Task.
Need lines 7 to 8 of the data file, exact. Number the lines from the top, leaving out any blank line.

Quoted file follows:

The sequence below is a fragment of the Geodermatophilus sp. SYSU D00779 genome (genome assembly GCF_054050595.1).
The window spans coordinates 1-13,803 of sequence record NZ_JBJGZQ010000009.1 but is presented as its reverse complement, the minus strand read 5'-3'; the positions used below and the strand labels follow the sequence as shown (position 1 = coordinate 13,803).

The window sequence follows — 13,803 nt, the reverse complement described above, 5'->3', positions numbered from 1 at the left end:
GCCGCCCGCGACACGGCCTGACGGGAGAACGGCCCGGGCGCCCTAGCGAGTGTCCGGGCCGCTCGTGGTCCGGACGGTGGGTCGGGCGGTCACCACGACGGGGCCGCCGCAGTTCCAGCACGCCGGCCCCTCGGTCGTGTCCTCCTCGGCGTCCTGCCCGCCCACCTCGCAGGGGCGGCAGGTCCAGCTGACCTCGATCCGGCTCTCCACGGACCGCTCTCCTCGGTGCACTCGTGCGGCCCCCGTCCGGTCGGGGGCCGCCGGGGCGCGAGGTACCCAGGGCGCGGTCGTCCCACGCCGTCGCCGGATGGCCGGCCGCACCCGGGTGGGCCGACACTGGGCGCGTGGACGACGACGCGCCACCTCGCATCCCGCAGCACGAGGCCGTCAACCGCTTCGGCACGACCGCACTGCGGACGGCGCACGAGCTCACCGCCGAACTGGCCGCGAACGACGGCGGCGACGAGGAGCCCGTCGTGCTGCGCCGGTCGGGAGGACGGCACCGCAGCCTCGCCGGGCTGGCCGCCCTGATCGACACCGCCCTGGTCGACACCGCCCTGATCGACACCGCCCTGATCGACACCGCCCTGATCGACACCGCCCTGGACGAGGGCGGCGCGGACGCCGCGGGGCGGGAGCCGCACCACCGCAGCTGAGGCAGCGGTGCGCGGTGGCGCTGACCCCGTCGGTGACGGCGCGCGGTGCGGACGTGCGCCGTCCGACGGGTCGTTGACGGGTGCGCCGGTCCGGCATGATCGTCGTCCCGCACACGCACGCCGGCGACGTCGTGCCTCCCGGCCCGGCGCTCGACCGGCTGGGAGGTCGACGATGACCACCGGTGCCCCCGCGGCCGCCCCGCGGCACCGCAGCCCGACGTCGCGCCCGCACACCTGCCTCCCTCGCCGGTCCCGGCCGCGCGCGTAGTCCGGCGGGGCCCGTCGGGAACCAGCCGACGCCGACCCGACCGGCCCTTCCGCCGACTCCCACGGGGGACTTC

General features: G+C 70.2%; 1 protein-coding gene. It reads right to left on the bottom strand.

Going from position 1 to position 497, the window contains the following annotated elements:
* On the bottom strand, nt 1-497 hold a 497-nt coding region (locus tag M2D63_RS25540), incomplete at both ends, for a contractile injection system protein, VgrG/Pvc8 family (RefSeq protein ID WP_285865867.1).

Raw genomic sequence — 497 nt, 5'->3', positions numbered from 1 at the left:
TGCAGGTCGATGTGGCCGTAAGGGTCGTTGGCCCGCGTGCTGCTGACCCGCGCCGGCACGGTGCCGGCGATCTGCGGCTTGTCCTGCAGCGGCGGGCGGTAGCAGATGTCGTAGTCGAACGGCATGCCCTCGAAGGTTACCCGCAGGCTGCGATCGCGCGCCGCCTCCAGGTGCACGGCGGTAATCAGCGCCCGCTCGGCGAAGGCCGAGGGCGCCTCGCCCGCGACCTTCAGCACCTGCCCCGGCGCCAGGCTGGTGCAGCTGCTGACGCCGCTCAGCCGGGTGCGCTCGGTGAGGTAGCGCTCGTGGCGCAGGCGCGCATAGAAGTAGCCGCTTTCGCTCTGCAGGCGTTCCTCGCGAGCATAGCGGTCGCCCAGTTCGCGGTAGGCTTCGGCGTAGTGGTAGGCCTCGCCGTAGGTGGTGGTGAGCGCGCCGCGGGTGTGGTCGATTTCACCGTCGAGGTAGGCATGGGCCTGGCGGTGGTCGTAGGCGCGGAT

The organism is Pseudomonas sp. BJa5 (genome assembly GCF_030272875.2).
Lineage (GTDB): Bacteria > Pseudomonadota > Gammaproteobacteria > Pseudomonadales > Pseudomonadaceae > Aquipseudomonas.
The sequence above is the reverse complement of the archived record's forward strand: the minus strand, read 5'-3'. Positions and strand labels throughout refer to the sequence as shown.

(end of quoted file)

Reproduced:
* On the bottom strand, nt 1-497 hold a 497-nt coding region (locus tag M2D63_RS25540), incomplete at both ends, for a contractile injection system protein, VgrG/Pvc8 family (RefSeq protein ID WP_285865867.1).

Raw genomic sequence — 497 nt, 5'->3', positions numbered from 1 at the left: